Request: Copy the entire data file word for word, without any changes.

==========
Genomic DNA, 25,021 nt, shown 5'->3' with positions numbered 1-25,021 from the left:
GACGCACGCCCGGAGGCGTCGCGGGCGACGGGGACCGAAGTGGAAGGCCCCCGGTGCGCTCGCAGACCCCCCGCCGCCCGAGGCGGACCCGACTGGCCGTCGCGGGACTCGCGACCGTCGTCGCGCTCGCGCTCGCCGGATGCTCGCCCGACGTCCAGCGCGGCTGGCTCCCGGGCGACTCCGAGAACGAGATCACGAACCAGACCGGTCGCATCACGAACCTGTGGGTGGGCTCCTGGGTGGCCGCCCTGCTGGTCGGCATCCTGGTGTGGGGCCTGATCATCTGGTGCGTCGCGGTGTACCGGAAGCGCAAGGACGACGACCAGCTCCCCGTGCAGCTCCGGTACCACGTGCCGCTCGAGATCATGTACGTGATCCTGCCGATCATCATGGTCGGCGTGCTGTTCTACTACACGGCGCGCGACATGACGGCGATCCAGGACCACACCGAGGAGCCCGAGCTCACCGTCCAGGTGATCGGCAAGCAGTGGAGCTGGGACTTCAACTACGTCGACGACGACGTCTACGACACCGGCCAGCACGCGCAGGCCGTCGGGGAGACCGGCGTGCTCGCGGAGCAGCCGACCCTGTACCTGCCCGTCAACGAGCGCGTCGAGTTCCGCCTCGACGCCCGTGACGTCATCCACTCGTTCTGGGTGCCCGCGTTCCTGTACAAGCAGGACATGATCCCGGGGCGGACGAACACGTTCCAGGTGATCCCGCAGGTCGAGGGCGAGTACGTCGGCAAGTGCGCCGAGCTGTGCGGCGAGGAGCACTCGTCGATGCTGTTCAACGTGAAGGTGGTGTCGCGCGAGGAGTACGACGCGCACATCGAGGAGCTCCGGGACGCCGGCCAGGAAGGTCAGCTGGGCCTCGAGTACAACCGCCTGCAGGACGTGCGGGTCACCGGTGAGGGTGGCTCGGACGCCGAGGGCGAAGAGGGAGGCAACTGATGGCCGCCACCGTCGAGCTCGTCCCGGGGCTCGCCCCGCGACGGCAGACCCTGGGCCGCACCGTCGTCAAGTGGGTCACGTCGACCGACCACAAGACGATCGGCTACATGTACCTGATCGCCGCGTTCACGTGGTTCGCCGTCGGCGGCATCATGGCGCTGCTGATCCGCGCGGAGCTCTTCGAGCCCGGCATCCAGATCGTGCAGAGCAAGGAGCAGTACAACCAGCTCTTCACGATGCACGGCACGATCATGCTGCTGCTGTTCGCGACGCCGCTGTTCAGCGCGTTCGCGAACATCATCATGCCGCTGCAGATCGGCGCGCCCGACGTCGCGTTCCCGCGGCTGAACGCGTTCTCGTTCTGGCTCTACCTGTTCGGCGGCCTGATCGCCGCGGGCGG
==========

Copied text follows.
Genomic DNA, 25,021 nt, shown 5'->3' with positions numbered 1-25,021 from the left:
GACGCACGCCCGGAGGCGTCGCGGGCGACGGGGACCGAAGTGGAAGGCCCCCGGTGCGCTCGCAGACCCCCCGCCGCCCGAGGCGGACCCGACTGGCCGTCGCGGGACTCGCGACCGTCGTCGCGCTCGCGCTCGCCGGATGCTCGCCCGACGTCCAGCGCGGCTGGCTCCCGGGCGACTCCGAGAACGAGATCACGAACCAGACCGGTCGCATCACGAACCTGTGGGTGGGCTCCTGGGTGGCCGCCCTGCTGGTCGGCATCCTGGTGTGGGGCCTGATCATCTGGTGCGTCGCGGTGTACCGGAAGCGCAAGGACGACGACCAGCTCCCCGTGCAGCTCCGGTACCACGTGCCGCTCGAGATCATGTACGTGATCCTGCCGATCATCATGGTCGGCGTGCTGTTCTACTACACGGCGCGCGACATGACGGCGATCCAGGACCACACCGAGGAGCCCGAGCTCACCGTCCAGGTGATCGGCAAGCAGTGGAGCTGGGACTTCAACTACGTCGACGACGACGTCTACGACACCGGCCAGCACGCGCAGGCCGTCGGGGAGACCGGCGTGCTCGCGGAGCAGCCGACCCTGTACCTGCCCGTCAACGAGCGCGTCGAGTTCCGCCTCGACGCCCGTGACGTCATCCACTCGTTCTGGGTGCCCGCGTTCCTGTACAAGCAGGACATGATCCCGGGGCGGACGAACACGTTCCAGGTGATCCCGCAGGTCGAGGGCGAGTACGTCGGCAAGTGCGCCGAGCTGTGCGGCGAGGAGCACTCGTCGATGCTGTTCAACGTGAAGGTGGTGTCGCGCGAGGAGTACGACGCGCACATCGAGGAGCTCCGGGACGCCGGCCAGGAAGGTCAGCTGGGCCTCGAGTACAACCGCCTGCAGGACGTGCGGGTCACCGGTGAGGGTGGCTCGGACGCCGAGGGCGAAGAGGGAGGCAACTGATGGCCGCCACCGTCGAGCTCGTCCCGGGGCTCGCCCCGCGACGGCAGACCCTGGGCCGCACCGTCGTCAAGTGGGTCACGTCGACCGACCACAAGACGATCGGCTACATGTACCTGATCGCCGCGTTCACGTGGTTCGCCGTCGGCGGCATCATGGCGCTGCTGATCCGCGCGGAGCTCTTCGAGCCCGGCATCCAGATCGTGCAGAGCAAGGAGCAGTACAACCAGCTCTTCACGATGCACGGCACGATCATGCTGCTGCTGTTCGCGACGCCGCTGTTCAGCGCGTTCGCGAACATCATCATGCCGCTGCAGATCGGCGCGCCCGACGTCGCGTTCCCGCGGCTGAACGCGTTCTCGTTCTGGCTCTACCTGTTCGGCGGCCTGATCGCCGCGGGCGG